“[The double-dip recession] was followed by a seven-year economic boom that saw the economy expand by 36 percent and inflation-adjusted median family income rise by 12 percent, along with the creation of 19 million net jobs (the equivalent of 25 million jobs in today’s larger working-age population). By comparison, in the seven years following the 2007–09 recession, the economy expanded by just 16 percent, median income rose by less than 3 percent (over six reported years), and only 11.6 million net jobs were created. Had this recent ‘recovery’ matched the Reagan recovery, the current GDP would be $3 trillion larger” (emphasis added).

The Kennedy-Johnson tax program of 1964 – dropping the top rate to 70% from 91% – are another case-in-point. While the Eisenhower administration actually saw low growth rates and three recessions, the Kennedy-Johnson years experienced no quarters of negative growth and, contrarily, substantial growth after the cuts. (In 1966, the economy grew 6.6 percent and unemployment fell to 3.8 percent.)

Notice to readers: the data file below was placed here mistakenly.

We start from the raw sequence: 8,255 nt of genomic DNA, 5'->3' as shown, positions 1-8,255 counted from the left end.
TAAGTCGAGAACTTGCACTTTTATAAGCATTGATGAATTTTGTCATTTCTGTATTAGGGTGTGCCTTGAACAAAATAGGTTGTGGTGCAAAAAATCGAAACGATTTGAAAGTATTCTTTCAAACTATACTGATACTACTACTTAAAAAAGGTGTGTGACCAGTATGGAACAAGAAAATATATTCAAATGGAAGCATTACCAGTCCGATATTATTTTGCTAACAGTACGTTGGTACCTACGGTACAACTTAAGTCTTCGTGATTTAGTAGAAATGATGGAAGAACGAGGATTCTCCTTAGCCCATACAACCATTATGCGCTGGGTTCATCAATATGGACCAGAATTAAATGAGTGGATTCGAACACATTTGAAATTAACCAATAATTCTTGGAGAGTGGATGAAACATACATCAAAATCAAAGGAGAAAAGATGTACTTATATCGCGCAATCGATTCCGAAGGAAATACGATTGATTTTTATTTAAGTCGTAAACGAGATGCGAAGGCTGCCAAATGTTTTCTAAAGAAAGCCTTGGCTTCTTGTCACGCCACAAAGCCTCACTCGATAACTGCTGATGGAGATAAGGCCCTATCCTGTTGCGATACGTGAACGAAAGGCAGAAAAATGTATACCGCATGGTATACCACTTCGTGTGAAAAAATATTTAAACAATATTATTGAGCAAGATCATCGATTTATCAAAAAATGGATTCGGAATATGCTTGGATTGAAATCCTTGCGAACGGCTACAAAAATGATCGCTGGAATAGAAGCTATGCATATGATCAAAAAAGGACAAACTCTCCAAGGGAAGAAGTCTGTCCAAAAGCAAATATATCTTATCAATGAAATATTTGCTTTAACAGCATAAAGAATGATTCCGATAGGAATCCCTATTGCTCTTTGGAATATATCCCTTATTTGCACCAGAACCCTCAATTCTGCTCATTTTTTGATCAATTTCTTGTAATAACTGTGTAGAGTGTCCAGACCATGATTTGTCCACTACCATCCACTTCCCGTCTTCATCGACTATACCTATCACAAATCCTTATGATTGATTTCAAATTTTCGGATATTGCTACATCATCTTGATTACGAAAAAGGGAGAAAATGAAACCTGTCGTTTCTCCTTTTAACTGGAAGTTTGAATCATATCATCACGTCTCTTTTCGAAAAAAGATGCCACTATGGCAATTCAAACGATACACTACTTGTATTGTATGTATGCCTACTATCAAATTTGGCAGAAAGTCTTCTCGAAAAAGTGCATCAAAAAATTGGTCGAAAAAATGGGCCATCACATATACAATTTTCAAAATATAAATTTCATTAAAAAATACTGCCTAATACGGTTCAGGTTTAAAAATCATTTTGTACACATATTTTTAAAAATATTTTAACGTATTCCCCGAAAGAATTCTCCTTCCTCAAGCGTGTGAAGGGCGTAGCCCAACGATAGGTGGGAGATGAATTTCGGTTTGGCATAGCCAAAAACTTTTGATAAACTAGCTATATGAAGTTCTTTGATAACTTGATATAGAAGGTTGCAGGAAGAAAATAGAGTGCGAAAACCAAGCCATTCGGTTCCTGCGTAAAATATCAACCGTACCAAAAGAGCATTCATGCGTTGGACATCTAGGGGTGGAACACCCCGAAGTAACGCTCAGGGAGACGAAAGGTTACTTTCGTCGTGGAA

The Reagan and Kennedy-Johnson years demonstrate that the opponents of tax rate cuts have the wrong analogy: these policies lead to a rising tide that lifts all boats, not benefits “trickling down” from rich to poor.

Now, if we’re going to talk about “trickle-down economics,” let’s discuss its true source: the welfare state. It’s the theory that, by taxing one group (the upper and middle classes), filtering it through the hands of government and redistributing it to another group (the poor), the benefits will trickle down and the recipients will be better off.

That’s the real “trickle-down theory.” And yes, with a poverty rate today near parity with 1968, “trickle-down” is a proven failure. It’s just not the failure you might have thought.

Jimmy Sengenberger is the host of Business for Breakfast on KDMT Denver’s Money Talk 1690 AM and the President and CEO of the Denver-based Millennial Policy Center.